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Cochran v. Williams

United States District Court, N.D. Ohio, Western Division

December 30, 2019

Larry Cochran, Petitioner
v.
Mark Williams, Warden, Respondent

          MEMORANDUM OPINION AND ORDER

          Jeffrey J. Helmick, United States District Judge

         Background and History

         Pro se Petitioner Larry Cochran, an inmate in the Federal Correctional Institution in Elkton, Ohio, filed the above-captioned Petition for a Writ of Habeas Corpus under 28 U.S.C. § 2241. He was convicted in the United States District Court for the Northern District of Indiana on charges of possession with intent to distribute five or more grams of a mixture and substance containing a detectable amount of cocaine base, commonly known as “crack” in violation of 18 U.S.C. § 841(a)(1).

         In his Petition, he contends his indictment is fatally defective. He asserts that he was charged with possessing with intent to distribute a “mixture or substance” containing cocaine base, but the indictment failed to identify the mixture or substance that contained the cocaine. Petitioner asserted this argument in his pro se Motion to Dismiss the Indictment filed prior to his trial and in his Motion to Vacate his Conviction and Sentence under 28 U.S.C. § 2255. Both Motions were denied by the trial court. The Seventh Circuit Court of Appeals denied his request for a Certificate of Appealability. Petitioner has now asserted that same claim in this Court in § 2241 Petition.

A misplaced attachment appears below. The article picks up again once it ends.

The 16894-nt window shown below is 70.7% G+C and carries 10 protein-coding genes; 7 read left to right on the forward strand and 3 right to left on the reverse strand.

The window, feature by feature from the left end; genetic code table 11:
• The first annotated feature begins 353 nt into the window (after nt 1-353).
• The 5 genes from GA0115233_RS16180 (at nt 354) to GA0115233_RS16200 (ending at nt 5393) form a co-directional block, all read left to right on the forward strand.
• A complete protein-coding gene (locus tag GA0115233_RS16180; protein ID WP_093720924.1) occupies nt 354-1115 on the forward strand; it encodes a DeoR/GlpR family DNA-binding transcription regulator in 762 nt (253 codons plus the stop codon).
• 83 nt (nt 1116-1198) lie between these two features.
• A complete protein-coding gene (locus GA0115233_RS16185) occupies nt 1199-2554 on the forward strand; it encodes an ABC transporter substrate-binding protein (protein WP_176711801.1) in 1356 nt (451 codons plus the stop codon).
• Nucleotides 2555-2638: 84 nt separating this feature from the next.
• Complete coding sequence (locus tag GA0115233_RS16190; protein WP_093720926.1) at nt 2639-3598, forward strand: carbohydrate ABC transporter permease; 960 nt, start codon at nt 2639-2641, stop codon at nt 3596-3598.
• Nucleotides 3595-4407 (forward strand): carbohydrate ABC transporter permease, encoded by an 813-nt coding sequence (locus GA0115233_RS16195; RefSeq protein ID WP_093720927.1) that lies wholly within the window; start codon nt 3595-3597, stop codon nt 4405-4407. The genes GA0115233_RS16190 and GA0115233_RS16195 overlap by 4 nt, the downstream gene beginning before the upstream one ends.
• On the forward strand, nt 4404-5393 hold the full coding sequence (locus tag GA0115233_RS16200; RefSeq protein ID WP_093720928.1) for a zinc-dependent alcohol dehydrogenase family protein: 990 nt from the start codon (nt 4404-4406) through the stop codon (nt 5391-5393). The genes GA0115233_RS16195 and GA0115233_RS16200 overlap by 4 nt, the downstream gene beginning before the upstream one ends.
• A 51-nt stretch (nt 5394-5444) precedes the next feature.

Standard of Review

         Writs of habeas corpus “may be granted by the Supreme Court, any justice thereof, the district courts and any circuit judge within their respective jurisdictions.” 28 U.S.C. § 2241(a). Section 2241 “is an affirmative grant of power to federal courts to issue writs of habeas corpus to prisoners being held ‘in violation of the Constitution or laws or treaties of the United States.'” Rice v. White, 660 F.3d 242, 249 (6th Cir. 2011) (quoting Section 2241(c)). Because Petitioner is appearing pro se, the allegations in his Petition must be construed in his favor, and his pleadings are held to a less stringent standard than those prepared by counsel. Urbina v. Thoms, 270 F.3d 292, 295 (6th Cir. 2001). However, this Court may dismiss the Petition at any time, or make any such disposition as law and justice require, if it determines the Petition fails to establish adequate grounds for relief. Hilton v. Braunskill, 481 U.S. 770, 775 (1987); see also Allen v. Perini, 424 F.2d 134, 141 (6th Cir. 1970) (holding district courts have a duty to “screen out” petitions lacking merit on their face under Section 2243).